Package managers are a fine thing: They install all the components of an application in the correct directories, keep the components up-to-date and, if necessary, clean them from the hard drive without leaving any residue. A program can be found and installed quickly using the search function. While packages from the distribution repositories have so far dominated Linux, applications are now also reaching many Linux systems from sources other than Flatpak, Snap or AppImage. The advantages are obvious: libraries and runtime environments are included in the correct version, the programs can be updated independently of the system, are easy to set up and work on most Linux systems.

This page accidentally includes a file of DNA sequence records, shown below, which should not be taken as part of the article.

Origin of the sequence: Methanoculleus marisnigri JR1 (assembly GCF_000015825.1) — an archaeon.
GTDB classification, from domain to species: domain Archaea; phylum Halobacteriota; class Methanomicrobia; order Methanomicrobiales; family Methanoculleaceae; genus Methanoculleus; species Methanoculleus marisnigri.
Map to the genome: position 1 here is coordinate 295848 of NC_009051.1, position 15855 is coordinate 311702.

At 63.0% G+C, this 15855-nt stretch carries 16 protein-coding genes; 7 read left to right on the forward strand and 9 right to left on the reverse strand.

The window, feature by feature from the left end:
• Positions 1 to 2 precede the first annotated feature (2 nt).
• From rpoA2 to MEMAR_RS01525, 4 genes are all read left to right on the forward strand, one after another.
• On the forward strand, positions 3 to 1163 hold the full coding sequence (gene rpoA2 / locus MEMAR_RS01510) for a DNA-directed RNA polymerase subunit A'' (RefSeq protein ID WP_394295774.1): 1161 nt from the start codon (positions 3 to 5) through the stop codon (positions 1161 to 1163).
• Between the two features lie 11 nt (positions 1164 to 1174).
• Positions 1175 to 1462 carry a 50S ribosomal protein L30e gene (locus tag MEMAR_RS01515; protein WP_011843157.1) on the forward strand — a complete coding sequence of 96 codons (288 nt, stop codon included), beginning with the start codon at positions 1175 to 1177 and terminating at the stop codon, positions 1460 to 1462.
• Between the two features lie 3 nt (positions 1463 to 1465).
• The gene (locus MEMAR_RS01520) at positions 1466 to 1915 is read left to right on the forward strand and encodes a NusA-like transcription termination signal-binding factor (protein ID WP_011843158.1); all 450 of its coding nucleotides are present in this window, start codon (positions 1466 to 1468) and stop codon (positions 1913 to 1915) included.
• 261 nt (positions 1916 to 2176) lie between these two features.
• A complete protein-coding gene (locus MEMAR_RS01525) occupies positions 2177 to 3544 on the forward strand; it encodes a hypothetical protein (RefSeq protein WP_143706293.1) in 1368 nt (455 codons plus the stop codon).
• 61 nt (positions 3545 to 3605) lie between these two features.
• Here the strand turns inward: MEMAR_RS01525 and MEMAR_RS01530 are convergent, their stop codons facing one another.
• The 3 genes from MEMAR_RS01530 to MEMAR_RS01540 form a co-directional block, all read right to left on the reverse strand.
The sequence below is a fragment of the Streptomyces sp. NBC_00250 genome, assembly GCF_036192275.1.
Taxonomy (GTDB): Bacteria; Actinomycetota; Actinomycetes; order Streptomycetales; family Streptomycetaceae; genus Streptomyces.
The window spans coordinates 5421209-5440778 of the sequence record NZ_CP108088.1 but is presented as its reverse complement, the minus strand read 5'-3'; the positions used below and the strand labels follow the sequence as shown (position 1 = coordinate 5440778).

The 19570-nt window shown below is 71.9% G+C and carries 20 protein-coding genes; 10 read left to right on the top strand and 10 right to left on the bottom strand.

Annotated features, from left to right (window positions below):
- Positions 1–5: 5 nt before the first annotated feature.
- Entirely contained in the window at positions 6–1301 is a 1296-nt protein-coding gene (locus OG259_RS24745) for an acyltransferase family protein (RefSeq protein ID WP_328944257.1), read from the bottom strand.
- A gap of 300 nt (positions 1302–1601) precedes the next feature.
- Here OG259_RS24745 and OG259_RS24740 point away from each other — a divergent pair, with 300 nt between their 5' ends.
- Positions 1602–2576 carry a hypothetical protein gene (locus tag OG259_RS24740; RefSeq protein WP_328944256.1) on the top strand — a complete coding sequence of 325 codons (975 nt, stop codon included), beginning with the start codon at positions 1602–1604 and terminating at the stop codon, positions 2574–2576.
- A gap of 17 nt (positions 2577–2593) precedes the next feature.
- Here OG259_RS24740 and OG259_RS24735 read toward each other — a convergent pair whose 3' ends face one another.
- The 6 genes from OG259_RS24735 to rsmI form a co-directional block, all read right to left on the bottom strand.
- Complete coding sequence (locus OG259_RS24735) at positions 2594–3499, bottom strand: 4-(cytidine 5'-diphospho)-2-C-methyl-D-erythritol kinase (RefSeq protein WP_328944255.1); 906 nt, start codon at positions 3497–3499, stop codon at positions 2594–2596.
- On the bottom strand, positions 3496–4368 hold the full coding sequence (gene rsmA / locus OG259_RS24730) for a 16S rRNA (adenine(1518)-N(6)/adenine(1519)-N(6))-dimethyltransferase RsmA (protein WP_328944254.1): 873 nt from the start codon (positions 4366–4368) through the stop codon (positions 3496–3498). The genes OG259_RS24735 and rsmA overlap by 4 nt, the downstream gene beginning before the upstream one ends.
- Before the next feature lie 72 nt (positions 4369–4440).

While you can set up Snap packages with Ubuntu directly via the software management, applications in Flatpak format are available, for example, via the Flathub repository. AppImages, on the other hand, can often be found directly on the project website of an application. The package manager Bauh offers more direct access: its graphical user interface can be used to conveniently find, install, update, delete and start applications in various package formats. The name Bauh (pronounced Ba-uh) comes from the Brazilian Portuguese and means something like chest or box.
The alternative package manager Bauh (Download via GitHub) emerged from the fpakman tool and was originally intended to simplify the administration of Flatpak packages under Arch Linux. This origin is noticeable in the tool: Bauh cannot do anything with DEB and RPM packages in the current version 0.9.18, so it can only be used in addition to regular software management under systems such as Ubuntu, Linux Mint and OpenSuse.
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